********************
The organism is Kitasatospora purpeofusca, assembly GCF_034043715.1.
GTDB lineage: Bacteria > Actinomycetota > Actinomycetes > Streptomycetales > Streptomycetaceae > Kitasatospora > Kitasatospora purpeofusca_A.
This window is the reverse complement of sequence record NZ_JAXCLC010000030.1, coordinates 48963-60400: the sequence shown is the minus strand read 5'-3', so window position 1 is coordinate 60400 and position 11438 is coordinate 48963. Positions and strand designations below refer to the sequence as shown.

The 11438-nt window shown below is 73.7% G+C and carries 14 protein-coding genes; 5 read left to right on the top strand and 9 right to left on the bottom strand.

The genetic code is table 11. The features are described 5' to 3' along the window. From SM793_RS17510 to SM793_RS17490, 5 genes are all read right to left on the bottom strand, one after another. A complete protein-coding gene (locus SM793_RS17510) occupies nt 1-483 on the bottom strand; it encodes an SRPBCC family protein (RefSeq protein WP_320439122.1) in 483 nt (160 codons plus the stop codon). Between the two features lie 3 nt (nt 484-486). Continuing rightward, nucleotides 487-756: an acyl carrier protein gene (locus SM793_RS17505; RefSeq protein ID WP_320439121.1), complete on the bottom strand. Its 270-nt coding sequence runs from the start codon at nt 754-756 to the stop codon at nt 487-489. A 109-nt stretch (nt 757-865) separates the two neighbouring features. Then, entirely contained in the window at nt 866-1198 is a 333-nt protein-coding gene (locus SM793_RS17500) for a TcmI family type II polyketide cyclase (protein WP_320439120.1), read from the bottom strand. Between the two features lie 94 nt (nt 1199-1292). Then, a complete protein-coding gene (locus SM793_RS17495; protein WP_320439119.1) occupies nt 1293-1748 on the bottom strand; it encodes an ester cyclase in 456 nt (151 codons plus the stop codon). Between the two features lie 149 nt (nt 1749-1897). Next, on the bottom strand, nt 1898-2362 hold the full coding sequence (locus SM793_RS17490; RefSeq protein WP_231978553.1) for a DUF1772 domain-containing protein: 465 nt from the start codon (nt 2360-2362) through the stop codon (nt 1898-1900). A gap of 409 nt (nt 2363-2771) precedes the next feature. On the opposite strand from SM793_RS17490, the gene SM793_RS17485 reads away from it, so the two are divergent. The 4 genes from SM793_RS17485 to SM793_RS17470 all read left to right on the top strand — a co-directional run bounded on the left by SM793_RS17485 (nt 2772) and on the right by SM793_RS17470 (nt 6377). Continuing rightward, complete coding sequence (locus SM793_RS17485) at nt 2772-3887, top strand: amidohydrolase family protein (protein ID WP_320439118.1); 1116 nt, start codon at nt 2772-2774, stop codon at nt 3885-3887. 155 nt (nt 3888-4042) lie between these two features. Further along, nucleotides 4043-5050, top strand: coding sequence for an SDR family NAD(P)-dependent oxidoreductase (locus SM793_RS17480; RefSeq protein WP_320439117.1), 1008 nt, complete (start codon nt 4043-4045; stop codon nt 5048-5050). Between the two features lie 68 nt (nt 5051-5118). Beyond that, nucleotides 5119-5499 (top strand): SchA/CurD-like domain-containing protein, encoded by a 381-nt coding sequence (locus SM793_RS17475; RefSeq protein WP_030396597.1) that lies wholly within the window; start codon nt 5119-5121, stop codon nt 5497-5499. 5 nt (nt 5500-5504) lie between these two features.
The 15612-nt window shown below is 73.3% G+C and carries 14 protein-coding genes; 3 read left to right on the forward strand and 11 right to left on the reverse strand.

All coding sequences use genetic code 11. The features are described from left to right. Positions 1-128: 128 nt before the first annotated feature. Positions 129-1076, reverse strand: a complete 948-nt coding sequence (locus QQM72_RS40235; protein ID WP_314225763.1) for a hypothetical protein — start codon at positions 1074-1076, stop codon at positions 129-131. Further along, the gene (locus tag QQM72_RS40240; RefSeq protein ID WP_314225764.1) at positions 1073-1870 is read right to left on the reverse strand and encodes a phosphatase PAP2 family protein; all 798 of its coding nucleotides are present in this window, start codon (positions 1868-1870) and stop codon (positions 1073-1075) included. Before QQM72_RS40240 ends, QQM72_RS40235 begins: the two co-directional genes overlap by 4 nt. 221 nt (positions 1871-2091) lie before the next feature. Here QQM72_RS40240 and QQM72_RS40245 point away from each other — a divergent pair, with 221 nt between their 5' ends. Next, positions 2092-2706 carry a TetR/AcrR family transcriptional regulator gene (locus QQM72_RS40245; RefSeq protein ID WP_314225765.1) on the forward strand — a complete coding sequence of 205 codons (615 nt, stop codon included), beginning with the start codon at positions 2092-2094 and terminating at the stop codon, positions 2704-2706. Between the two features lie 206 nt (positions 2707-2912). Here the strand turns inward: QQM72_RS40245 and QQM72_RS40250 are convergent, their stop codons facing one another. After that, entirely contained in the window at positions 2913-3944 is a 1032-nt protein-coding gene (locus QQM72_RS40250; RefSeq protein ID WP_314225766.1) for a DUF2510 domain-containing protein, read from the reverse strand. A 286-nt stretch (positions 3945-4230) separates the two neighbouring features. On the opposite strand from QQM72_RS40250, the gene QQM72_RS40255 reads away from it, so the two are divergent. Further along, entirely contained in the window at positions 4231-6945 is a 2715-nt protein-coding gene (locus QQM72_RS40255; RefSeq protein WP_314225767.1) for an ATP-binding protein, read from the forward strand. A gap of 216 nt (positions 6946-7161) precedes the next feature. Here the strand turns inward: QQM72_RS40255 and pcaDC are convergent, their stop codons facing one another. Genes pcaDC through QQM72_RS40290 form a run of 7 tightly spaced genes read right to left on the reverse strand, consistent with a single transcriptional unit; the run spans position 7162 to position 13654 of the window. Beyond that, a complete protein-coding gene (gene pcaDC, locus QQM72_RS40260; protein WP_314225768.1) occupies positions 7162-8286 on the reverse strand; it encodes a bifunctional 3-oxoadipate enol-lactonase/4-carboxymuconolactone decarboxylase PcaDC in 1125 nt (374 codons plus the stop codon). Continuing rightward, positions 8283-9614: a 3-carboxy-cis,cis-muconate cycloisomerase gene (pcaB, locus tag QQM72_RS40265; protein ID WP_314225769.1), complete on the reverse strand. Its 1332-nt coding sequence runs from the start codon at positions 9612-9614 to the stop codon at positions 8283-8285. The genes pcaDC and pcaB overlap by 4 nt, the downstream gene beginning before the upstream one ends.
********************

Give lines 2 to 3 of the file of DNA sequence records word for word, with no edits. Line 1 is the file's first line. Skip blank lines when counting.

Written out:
GTDB lineage: Bacteria > Actinomycetota > Actinomycetes > Streptomycetales > Streptomycetaceae > Kitasatospora > Kitasatospora purpeofusca_A.
This window is the reverse complement of sequence record NZ_JAXCLC010000030.1, coordinates 48963-60400: the sequence shown is the minus strand read 5'-3', so window position 1 is coordinate 60400 and position 11438 is coordinate 48963. Positions and strand designations below refer to the sequence as shown.